Iron Man 3 (2013)
The third Iron Man film is another Marvel flick that just doesn’t get enough attention. Following the catastrophic battle in New York, Tony Stark is left dealing with the aftermath. He’s paranoid, plagued by guilt, and itching for a fight, one that comes to his front door and wreaks havoc on his personal life. After the scope and scale of The Avengers, Iron Man 3 went in an entirely new direction, concentrating the story on Stark, bringing things back down to a smaller scale. The movie is all the better for it.
Thor: The Dark World (2013)
One follow-up that didn’t take the less-is-more approach is Thor: The Dark World. There’s not much good we can say about this film besides praising the friendship that almost blossoms between Loki and Thor in the final act. We wouldn’t blame you for skipping this one but then you probably would miss out on what may be Natalie Portman’s final MCU appearance.
Captain America: The Winter Soldier (2014)
The Winter Soldier marks the first MCU film directed by the Russo brothers. The siblings would go on to helm subsequent installments, and fans have them to thank for the direction Marvel’s gone in since their first movie was released. This movie, party spy-thriller, part superhero flick, might just be the best in the series. It gives us a worthy villain, a look into the convoluted history of Shield, and it changes the game for Marvel movies going forward.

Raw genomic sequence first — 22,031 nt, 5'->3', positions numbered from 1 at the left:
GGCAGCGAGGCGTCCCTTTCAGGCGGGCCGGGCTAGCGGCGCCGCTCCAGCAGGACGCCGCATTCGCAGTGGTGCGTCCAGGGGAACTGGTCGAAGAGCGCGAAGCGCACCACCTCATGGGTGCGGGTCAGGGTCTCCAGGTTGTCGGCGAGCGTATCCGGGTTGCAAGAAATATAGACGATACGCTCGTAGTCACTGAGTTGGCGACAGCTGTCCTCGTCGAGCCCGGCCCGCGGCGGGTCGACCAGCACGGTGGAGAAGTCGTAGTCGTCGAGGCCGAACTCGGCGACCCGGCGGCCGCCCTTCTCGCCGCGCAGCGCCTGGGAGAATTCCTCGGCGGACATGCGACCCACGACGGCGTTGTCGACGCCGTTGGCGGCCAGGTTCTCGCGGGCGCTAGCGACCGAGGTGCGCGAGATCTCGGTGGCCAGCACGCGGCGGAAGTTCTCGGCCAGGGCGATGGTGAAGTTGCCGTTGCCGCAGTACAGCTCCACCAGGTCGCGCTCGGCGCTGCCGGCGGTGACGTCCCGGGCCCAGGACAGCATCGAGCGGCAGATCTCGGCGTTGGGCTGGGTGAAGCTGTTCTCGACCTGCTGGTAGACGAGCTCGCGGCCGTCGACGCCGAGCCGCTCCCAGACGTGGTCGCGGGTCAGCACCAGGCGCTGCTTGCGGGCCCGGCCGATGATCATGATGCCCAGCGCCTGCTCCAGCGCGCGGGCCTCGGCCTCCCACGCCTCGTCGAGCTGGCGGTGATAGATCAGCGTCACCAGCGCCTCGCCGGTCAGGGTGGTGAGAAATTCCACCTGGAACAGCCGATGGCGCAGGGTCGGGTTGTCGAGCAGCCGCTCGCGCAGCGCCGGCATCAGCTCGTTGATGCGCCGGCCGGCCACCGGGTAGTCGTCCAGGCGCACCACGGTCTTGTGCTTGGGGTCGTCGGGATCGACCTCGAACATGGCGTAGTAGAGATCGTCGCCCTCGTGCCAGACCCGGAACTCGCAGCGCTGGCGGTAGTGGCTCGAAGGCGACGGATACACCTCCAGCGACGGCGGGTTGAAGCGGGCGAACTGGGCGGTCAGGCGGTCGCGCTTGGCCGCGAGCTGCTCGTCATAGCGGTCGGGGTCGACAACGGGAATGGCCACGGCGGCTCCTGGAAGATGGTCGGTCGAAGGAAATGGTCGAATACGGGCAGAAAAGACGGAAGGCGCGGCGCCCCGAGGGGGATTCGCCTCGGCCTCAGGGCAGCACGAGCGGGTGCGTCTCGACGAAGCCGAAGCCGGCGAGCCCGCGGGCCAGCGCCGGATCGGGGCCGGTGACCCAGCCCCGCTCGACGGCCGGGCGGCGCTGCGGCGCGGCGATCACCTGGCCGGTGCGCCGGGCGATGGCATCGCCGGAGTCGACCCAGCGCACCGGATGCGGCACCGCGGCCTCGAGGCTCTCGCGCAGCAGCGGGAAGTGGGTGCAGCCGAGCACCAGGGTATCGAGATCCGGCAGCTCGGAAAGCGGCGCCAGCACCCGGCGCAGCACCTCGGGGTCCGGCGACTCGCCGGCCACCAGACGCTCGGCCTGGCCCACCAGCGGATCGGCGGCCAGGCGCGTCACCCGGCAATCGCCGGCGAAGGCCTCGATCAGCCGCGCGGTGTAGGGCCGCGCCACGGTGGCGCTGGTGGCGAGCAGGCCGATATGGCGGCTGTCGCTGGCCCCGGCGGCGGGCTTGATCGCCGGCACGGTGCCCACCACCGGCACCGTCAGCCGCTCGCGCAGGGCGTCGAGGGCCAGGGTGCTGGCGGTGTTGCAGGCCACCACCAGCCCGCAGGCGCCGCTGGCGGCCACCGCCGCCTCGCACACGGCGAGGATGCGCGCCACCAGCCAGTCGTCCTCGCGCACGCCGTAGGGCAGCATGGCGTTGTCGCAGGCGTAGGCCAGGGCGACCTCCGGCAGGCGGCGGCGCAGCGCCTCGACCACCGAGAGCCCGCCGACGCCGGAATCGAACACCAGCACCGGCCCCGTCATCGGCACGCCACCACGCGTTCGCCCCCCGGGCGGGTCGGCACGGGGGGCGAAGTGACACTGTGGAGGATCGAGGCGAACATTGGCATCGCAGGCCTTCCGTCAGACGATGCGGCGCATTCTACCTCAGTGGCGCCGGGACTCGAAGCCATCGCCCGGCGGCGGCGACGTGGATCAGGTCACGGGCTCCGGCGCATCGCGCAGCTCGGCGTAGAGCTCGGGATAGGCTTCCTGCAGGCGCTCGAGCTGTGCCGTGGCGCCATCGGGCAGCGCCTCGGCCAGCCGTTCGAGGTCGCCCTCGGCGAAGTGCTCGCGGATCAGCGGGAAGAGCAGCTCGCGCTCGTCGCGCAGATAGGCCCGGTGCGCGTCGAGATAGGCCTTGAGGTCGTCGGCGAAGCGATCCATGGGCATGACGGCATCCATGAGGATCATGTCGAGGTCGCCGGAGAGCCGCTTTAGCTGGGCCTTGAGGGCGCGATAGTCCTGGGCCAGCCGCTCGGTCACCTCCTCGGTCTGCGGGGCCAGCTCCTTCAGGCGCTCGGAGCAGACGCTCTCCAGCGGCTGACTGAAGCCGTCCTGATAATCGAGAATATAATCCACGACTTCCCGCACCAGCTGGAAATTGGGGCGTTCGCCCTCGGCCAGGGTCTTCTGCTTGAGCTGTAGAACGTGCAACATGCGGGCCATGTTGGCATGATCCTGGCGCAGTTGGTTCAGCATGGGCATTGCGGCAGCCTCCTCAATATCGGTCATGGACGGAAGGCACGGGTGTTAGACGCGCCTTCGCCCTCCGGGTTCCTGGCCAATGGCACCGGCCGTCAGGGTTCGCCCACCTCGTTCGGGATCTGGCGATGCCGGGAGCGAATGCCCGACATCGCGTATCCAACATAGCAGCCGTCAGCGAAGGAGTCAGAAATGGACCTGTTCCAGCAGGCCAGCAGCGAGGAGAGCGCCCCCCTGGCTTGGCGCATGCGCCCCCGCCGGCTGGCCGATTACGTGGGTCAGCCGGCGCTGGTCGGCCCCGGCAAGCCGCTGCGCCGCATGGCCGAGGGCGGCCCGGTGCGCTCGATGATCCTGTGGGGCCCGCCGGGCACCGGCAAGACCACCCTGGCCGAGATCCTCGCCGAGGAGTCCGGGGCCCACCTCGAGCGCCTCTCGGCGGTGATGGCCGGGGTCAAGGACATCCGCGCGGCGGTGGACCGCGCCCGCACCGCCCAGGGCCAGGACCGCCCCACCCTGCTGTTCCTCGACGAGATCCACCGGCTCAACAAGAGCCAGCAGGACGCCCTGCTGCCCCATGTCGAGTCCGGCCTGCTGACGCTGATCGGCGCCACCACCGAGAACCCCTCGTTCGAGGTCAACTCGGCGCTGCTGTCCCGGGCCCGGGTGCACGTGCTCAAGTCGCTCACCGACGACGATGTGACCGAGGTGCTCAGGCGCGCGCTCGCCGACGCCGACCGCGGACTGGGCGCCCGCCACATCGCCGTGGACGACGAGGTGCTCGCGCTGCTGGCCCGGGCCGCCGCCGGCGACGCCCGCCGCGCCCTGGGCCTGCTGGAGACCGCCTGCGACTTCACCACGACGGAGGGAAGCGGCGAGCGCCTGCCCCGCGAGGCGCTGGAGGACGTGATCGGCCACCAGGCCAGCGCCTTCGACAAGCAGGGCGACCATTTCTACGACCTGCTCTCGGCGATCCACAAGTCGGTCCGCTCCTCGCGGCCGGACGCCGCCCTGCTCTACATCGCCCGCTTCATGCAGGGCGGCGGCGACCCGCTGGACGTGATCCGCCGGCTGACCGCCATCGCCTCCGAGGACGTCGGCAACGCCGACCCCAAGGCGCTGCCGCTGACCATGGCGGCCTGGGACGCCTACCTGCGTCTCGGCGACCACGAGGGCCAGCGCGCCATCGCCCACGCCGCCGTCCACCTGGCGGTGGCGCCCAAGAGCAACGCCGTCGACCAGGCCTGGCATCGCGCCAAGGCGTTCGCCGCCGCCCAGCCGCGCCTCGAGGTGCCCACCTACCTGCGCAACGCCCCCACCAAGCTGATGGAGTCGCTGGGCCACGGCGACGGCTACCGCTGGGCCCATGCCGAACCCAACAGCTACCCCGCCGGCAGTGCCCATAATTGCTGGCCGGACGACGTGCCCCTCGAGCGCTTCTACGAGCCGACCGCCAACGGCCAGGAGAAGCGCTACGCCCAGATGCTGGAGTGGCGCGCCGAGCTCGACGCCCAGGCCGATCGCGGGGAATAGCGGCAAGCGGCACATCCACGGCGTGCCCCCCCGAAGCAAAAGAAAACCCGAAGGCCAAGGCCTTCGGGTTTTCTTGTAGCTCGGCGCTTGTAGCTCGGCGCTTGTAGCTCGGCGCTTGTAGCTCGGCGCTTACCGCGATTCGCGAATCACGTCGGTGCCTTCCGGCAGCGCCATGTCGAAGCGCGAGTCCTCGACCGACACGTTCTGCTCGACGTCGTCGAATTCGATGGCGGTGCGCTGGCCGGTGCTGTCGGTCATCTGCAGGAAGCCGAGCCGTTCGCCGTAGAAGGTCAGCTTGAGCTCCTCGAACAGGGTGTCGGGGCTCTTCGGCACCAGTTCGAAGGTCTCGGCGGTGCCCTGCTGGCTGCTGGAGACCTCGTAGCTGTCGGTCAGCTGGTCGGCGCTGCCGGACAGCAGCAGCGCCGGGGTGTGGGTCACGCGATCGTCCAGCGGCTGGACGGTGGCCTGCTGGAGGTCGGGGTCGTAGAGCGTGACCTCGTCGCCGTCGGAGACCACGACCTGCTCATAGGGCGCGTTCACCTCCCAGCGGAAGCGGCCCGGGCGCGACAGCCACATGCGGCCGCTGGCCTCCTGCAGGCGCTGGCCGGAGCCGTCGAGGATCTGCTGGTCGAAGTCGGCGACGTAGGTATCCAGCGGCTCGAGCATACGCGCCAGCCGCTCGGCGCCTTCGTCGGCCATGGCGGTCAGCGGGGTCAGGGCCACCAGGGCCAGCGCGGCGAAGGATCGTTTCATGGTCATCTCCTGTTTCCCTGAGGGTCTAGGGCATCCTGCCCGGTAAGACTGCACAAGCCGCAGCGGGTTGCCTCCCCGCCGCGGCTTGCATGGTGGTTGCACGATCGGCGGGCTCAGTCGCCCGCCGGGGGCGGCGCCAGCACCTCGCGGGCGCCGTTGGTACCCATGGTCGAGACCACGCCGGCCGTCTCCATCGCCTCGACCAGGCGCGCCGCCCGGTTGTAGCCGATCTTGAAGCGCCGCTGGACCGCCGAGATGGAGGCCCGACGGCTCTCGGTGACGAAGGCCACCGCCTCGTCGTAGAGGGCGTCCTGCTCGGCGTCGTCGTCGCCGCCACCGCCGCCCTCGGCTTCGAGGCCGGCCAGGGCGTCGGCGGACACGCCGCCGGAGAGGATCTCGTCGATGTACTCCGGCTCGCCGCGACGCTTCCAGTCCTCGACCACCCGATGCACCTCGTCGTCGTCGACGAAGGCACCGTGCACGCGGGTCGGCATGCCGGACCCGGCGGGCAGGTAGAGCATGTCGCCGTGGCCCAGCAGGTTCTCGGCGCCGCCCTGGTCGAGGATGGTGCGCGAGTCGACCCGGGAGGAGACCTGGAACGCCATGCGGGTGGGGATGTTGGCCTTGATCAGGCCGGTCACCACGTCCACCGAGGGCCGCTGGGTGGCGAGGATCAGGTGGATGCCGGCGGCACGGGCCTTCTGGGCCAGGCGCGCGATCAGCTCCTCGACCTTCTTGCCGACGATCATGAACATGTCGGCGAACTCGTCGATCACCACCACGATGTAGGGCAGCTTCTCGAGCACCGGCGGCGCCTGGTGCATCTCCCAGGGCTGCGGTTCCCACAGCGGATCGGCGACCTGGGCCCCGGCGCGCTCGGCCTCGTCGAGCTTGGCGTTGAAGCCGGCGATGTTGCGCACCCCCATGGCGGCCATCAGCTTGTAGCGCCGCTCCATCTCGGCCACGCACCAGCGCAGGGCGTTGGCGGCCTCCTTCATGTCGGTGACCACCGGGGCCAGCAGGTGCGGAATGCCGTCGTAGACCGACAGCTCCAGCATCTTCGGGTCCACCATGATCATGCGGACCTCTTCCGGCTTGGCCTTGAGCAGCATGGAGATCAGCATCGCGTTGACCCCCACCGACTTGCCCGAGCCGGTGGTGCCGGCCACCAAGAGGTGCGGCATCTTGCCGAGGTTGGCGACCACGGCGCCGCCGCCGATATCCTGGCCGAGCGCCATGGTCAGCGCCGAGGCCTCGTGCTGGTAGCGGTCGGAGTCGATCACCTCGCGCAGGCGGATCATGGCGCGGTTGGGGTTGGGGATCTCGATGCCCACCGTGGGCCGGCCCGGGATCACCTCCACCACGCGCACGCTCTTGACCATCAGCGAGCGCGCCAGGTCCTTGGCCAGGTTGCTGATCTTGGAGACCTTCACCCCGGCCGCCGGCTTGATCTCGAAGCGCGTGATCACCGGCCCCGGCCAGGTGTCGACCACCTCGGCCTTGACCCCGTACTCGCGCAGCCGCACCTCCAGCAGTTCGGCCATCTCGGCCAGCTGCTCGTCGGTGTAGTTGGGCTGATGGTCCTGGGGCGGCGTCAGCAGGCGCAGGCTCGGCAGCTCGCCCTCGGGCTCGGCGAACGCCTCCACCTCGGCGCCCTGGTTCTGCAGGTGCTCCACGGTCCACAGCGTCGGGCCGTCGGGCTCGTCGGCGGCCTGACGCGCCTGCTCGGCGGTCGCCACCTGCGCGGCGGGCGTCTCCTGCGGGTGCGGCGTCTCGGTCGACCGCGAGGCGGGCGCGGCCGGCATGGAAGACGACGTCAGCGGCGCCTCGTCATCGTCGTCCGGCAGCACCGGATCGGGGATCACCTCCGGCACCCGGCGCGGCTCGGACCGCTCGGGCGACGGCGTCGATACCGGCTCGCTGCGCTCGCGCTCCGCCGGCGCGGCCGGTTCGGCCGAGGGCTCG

Guardians of the Galaxy (2014)
Speaking of changing the game, James Gunn’s offbeat, infectiously-funny superhero space odyssey did just that when it landed in theaters four years ago. With a lovable lead in Chris Pratt, a collection of colorful characters, and a strange, quirky new world to explore, Guardians is just a genuinely fun superhero flick. Oh, and the soundtrack? *Chef’s kiss.*
Avengers: Age of Ultron (2015)
Whedon’s return to the director’s chair for a second Avengers film is a bit less inspiring than his first go-round. James Spader makes for a deliciously-evil villain, and the concept of having Stark’s own fears weaponized against him and the team is an interesting one, but the delivery just falls flat. We do get to meet some new additions to the crew, most notably, Scarlet Witch (Elizabeth Olsen), but problematic romance plots and a lackluster ending overshadow most of the good when it comes to this one.
A shrinkable Paul Rudd seems like an odd choice for a follow-up to something as grand in scale as Age of Ultron, but somehow, this movie works. Most of that is due to Rudd, who plays the kind of everyman we can all get behind, but the film also doubles down when it comes to its comedic origins, playing up the fact that this is a hero whose main power is to shrink to the size of an insect to the most laughs possible.
Captain America: Civil War (2016)
Another Russo production, Civil War marked the MCU’s largest undertaking to date, pitting Captain America against Iron Man and having the rest of their superhero friends choose sides. The movie could’ve easily been overwhelmed by crowded fight scenes and explosive confrontations, but instead, the Russos paired their trademark style with a commitment to humanizing the conflict between two larger-than-life figures, Rogers and Stark, showing the painful break in their friendship and the aftermath.
Doctor Strange (2016)